With manufacturers responsible for approximately 11% of the United States' gross domestic product and employing nearly 8% of the nation's workforce, many of the supply chain problems the country is encountering have fallen squarely on the industry's broad shoulders. Expansive though they may be, manufacturers are feeling the pressure. Indeed, of all the challenges they've encountered — from retention troubles to high operating costs — nearly 90% say the supply chain is their single largest struggle, according to a recent quarterly poll conducted by the National Association of Manufacturers.

While the supply chain will eventually course correct, it could be awhile before it returns to normal, given all the variables and global events that contributed to its disruption. Here are a few ways manufacturers can build a stronger, more resilient supply chain:

1. Partner with several suppliers
When you've maintained a stellar business relationship with an entity that has the materials you need for development — and they've always come through — using more than one supplier may seem superfluous. But if COVID-19 taught the business community anything, it's how quickly circumstances can change. In other words, nothing is a guarantee, even your most reliable suppliers.

Having a backup supplier can help guard against the unexpected. Ideally, it's best to partner with those companies that provide the most essential parts, fabrics or raw materials that you use during production. In other words, have standby suppliers for the materials you can't do without. 

2. Invest in technology that forecast outcomes
To a certain extent, manufacturing in all its forms is a guessing game; you can never be exactly sure what demand will be like for the goods you produce beyond past behavior. However, Internet of Things technology, automation, artificial intelligence and software that leverages those technologies — such as enterprise resource planning — provide more accurate insight on how much interest there will be for a given final product. These demand-prediction capabilities help to lower costs and improve efficiency as well as lead time so items are delivered to buyers or resellers when they're expected.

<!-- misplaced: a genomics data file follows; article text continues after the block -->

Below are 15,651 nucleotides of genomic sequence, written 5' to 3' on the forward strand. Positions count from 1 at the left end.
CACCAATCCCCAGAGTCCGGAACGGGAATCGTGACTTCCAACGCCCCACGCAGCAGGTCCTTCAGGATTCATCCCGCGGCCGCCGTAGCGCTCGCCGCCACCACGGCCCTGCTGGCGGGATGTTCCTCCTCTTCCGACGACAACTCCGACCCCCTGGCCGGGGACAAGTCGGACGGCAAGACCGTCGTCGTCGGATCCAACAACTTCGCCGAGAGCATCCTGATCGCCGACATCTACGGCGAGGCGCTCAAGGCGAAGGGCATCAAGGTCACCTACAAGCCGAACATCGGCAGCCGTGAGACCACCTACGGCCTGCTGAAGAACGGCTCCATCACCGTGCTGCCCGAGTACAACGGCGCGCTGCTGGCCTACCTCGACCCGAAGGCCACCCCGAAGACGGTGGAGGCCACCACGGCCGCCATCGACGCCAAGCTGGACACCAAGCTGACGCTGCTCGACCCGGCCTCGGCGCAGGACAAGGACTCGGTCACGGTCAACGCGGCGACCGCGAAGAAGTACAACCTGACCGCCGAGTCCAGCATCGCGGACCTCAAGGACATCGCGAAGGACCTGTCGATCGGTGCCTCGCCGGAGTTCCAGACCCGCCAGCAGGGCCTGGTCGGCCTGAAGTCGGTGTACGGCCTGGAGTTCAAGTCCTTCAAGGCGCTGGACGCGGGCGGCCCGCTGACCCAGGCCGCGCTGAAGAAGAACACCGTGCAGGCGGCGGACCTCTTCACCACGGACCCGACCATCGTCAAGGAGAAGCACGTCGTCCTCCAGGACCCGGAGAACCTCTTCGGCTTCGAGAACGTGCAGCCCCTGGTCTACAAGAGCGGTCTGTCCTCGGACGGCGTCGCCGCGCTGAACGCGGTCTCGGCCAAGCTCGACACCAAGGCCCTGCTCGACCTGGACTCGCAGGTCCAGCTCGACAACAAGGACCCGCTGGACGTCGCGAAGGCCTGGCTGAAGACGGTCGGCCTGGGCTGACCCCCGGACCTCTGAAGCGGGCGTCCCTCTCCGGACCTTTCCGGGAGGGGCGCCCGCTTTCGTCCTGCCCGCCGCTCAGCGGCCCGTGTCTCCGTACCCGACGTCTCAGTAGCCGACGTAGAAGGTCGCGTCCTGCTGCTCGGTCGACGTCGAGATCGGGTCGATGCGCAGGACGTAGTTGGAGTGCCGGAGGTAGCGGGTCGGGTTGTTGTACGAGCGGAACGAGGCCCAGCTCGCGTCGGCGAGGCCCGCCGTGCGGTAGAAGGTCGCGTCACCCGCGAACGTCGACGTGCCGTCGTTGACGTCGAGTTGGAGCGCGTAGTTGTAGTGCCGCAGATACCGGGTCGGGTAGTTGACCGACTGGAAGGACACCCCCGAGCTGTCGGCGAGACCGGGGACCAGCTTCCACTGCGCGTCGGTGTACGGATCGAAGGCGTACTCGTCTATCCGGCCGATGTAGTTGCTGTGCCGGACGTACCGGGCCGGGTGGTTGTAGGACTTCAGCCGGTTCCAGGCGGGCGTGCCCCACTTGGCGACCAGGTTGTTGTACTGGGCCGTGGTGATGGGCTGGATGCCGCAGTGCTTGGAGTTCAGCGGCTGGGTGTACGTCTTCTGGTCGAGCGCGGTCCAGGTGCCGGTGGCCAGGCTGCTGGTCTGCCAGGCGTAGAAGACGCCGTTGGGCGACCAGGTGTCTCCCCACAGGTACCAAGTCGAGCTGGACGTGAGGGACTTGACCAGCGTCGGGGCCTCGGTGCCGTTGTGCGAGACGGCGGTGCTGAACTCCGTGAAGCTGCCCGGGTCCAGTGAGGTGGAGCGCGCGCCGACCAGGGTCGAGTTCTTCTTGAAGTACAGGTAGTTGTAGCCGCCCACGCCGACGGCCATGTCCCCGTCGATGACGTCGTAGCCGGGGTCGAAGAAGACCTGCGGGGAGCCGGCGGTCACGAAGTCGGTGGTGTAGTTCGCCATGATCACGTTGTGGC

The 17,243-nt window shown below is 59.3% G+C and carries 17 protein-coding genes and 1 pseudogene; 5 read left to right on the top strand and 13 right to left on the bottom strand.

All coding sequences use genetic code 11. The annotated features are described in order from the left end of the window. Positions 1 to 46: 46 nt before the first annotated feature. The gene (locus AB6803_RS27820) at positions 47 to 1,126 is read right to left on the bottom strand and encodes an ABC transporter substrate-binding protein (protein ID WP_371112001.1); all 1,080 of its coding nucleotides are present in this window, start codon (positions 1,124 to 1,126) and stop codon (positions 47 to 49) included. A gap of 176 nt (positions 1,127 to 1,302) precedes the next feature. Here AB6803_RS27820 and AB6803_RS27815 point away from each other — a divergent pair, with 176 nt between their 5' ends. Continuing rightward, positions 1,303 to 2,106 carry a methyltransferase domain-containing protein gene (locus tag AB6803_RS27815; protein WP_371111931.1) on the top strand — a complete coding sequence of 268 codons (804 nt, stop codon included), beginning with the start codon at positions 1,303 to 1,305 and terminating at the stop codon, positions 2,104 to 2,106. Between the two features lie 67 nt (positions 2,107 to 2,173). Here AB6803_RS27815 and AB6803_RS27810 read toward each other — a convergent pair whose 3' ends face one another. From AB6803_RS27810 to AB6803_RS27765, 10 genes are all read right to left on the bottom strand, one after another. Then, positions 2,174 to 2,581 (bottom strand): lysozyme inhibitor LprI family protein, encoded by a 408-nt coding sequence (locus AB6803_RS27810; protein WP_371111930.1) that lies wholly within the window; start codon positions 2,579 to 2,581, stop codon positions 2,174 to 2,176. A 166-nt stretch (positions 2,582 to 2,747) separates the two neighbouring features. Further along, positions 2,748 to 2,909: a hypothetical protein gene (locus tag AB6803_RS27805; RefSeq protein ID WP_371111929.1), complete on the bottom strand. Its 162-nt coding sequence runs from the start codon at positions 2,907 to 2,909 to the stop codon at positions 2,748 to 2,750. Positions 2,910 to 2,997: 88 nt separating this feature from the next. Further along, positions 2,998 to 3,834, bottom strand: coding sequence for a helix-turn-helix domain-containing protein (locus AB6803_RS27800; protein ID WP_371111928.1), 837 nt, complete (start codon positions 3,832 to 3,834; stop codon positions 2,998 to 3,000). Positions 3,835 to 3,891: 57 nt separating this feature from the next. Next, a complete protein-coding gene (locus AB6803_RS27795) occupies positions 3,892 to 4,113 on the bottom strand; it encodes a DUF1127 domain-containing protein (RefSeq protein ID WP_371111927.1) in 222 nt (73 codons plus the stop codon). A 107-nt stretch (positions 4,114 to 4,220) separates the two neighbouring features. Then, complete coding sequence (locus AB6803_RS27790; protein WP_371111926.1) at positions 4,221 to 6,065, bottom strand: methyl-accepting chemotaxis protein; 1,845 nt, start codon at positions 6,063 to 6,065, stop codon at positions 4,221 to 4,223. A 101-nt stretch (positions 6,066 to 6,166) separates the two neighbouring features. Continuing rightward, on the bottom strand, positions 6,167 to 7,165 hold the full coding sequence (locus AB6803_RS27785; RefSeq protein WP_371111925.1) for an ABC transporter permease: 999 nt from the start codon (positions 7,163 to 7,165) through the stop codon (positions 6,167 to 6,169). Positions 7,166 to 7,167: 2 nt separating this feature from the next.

Business continuity planning and insurance can serve as a stop-gap measure to existential supply chain challenges.Business continuity planning and insurance can serve as stop-gap measures to existential supply chain challenges.

3. Guard against worst-case scenarios with financial instruments
Even when you've gone over all of the potential outcomes and how to diminish their risk, bad things can still happen that are entirely out of your control. But you may be able to soften the blow in terms of how supply chain disruption affects your company financially. Products like contingent business interruption insurance, cyber liability insurance for cyberattacks and other types of coverages can guard against serious hardships that threaten the survival of your operations.

4. Prioritize sustainability
Resources are so often finite, especially when your work processes are creating unnecessary waste. That's why it's important to weave sustainability into your supply chain management efforts wherever possible. Whether it's diminishing energy usage, deploying technologies that help you establish sustainable business practices or developing goals to make better use of natural resources, improved sustainability provides more predictability.

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